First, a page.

Local hero Matthew McConaughey is gracing the cover of “Esquire” this month, and he didn’t hold anything back in a lengthy interview with the mag for his cover story.
The story takes a while to read, but for the McConnoisseur, it’s worth the time, despite some cringe-worthy writing (the writer calls McConaughey “the only cat wearing flip-flops with a kerchief wrapped around his head” in a Los Angeles nightclub at one point, and the whole meandering story is pretty hard to follow).
The writer and McConaughey sit in a dive bar in Hollywood, slinging back beer and tequila and talking about the Texas legend’s lows and highs throughout his extensive career. He was recently named spokesperson for Wild Turkey bourbon after the questionable choice to make some really bizarre Lincoln car commercials (when asked what he was thinking, he said “I like em…and they pay well.” Fair enough), and his latest role is the lead in “Gold,” a film loosely based on a 1990s mining scandal.
But McConaughey wasn’t always the chill, “just keep livin'” bro we Austinites know and love.
He didn’t always want to be an actor. But when he finally joined the film school at the University of Texas (where he’s now teaching a class!), one of his first acting gigs was one we hold pretty close to our hearts.
He landed a couple commercials, one for the Austin American-Statesman. It didn’t hurt that he had the looks. In high school, he was voted “Most Handsome.” Being the die-hard UT football fan that he is, he loved his line for the newspaper ad: “How else am I gonna keep up with my Horns?”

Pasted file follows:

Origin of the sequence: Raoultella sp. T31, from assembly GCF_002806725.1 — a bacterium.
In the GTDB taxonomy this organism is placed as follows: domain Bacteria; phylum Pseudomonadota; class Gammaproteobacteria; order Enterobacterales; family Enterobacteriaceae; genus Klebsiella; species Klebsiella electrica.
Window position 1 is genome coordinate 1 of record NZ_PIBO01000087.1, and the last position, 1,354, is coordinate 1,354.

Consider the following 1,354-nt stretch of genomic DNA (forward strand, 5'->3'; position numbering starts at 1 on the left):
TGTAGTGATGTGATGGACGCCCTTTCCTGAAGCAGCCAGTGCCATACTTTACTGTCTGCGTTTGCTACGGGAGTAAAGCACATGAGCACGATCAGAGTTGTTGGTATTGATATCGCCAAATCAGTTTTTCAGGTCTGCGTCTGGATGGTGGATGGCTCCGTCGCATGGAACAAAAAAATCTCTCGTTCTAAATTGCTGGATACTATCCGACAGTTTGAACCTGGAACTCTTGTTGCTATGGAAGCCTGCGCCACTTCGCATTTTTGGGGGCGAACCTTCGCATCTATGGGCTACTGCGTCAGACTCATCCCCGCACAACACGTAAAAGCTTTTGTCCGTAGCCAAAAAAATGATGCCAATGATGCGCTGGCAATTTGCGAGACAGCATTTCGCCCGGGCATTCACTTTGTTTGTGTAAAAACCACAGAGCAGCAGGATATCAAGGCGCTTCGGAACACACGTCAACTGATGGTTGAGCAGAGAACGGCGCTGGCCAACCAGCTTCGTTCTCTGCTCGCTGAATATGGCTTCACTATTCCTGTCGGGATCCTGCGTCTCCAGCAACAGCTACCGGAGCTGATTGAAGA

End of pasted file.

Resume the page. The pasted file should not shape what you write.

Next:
How else, indeed. Not long after, he landed his famed role in “Dazed and Confused” in the most McConaughey way possible.
So he’s at an Austin hotel bar in 1992. He gets to talking to a guy named Don Phillips. Turns out Don is a casting director. McConaughey tells him he’s in film school and wants to direct, but mostly they talk about life and golf. After the two of them get pretty good and shitfaced on vodkas, they get thrown out—a decision McConaughey protests, telling the manager, “I thought this was a bar!” Don is impressed; he tells the kid that he’s in town casting for a movie and McConaughey might be right for a part.
That role was Wooderson. After that, the movie offers came so quickly he could barely keep up…until he got “wobbly for a while” and was famously arrested, allegedly high as a kite and playing the bongos naked in the wee hours of the morning, and he was being typecast as that “wobbly” character in romantic comedies. He ran the rom-com circuit for a while, then after the unquestionable flop of “Ghosts of Girlfriends Past,” he made a “conscious decision to unbrand.”
He talked about the two years he spent off the grid by crediting is wife (then-girlfriend), Camila Alves, for her patience: “A good woman gives a man courage and confidence—the courage to have the confidence to go and do it, to not be worried as much or consider as much what the rest of the world thinks,” he says.
What brought him back from his unbranding? The birth of his son, Levi, and a role in “The Lincoln Lawyer” — and a slew of serious offers followed, from “Magic Mike” to “True Detective” and the gig that finally won him the ultimate trophy: “Dallas Buyers Club.”
He goes on to discuss his role in “Gold” and how it’s the first role since Wooderson that he’s seriously identified with, thanks to his dad, “Big Jim,” a Texas wildcatter and all-around really cool dude, from the sound of it.
The article reads:
Listening to McConaughey, you get the sense that Big Jim not only inspired McConaughey to take on Gold but influenced McConaughey’s whole life—drill to the core of McConaughey’s true “brand” and you’ll strike Big Jim.
If you can make it through the whole article (which is an impressive feat, to be honest), past the story of his marriage proposal to Camila Alves, his dad’s death and his favorite poem, the message at the heart of McConaughey (and in McConaughey’s heart) is pretty clear, and it’s what we love best about him: Just keep livin’, man.
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